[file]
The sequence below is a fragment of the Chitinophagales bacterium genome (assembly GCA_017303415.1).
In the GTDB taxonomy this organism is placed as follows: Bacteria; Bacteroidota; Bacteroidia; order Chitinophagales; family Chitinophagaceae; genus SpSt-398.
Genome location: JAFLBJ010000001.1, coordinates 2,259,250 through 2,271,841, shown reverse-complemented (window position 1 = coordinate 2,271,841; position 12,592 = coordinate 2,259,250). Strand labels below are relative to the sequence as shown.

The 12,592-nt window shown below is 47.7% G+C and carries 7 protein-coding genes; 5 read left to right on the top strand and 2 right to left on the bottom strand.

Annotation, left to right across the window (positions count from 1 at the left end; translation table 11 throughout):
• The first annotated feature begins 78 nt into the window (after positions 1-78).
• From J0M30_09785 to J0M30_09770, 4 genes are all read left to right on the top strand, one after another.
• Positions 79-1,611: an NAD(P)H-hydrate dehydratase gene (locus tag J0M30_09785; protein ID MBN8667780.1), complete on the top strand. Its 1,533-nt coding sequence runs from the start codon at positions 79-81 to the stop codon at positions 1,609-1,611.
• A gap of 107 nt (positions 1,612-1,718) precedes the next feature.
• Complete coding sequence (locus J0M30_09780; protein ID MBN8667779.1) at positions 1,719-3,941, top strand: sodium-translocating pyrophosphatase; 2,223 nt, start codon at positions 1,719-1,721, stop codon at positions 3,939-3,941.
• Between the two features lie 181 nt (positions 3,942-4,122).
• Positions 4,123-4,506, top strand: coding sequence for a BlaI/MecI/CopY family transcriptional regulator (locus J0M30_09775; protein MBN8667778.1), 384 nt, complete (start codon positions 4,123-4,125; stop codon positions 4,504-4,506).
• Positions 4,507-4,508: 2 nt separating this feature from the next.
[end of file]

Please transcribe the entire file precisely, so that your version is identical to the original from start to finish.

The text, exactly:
The sequence below is a fragment of the Chitinophagales bacterium genome (assembly GCA_017303415.1).
In the GTDB taxonomy this organism is placed as follows: Bacteria; Bacteroidota; Bacteroidia; order Chitinophagales; family Chitinophagaceae; genus SpSt-398.
Genome location: JAFLBJ010000001.1, coordinates 2,259,250 through 2,271,841, shown reverse-complemented (window position 1 = coordinate 2,271,841; position 12,592 = coordinate 2,259,250). Strand labels below are relative to the sequence as shown.

The 12,592-nt window shown below is 47.7% G+C and carries 7 protein-coding genes; 5 read left to right on the top strand and 2 right to left on the bottom strand.

Annotation, left to right across the window (positions count from 1 at the left end; translation table 11 throughout):
• The first annotated feature begins 78 nt into the window (after positions 1-78).
• From J0M30_09785 to J0M30_09770, 4 genes are all read left to right on the top strand, one after another.
• Positions 79-1,611: an NAD(P)H-hydrate dehydratase gene (locus tag J0M30_09785; protein ID MBN8667780.1), complete on the top strand. Its 1,533-nt coding sequence runs from the start codon at positions 79-81 to the stop codon at positions 1,609-1,611.
• A gap of 107 nt (positions 1,612-1,718) precedes the next feature.
• Complete coding sequence (locus J0M30_09780; protein ID MBN8667779.1) at positions 1,719-3,941, top strand: sodium-translocating pyrophosphatase; 2,223 nt, start codon at positions 1,719-1,721, stop codon at positions 3,939-3,941.
• Between the two features lie 181 nt (positions 3,942-4,122).
• Positions 4,123-4,506, top strand: coding sequence for a BlaI/MecI/CopY family transcriptional regulator (locus J0M30_09775; protein MBN8667778.1), 384 nt, complete (start codon positions 4,123-4,125; stop codon positions 4,504-4,506).
• Positions 4,507-4,508: 2 nt separating this feature from the next.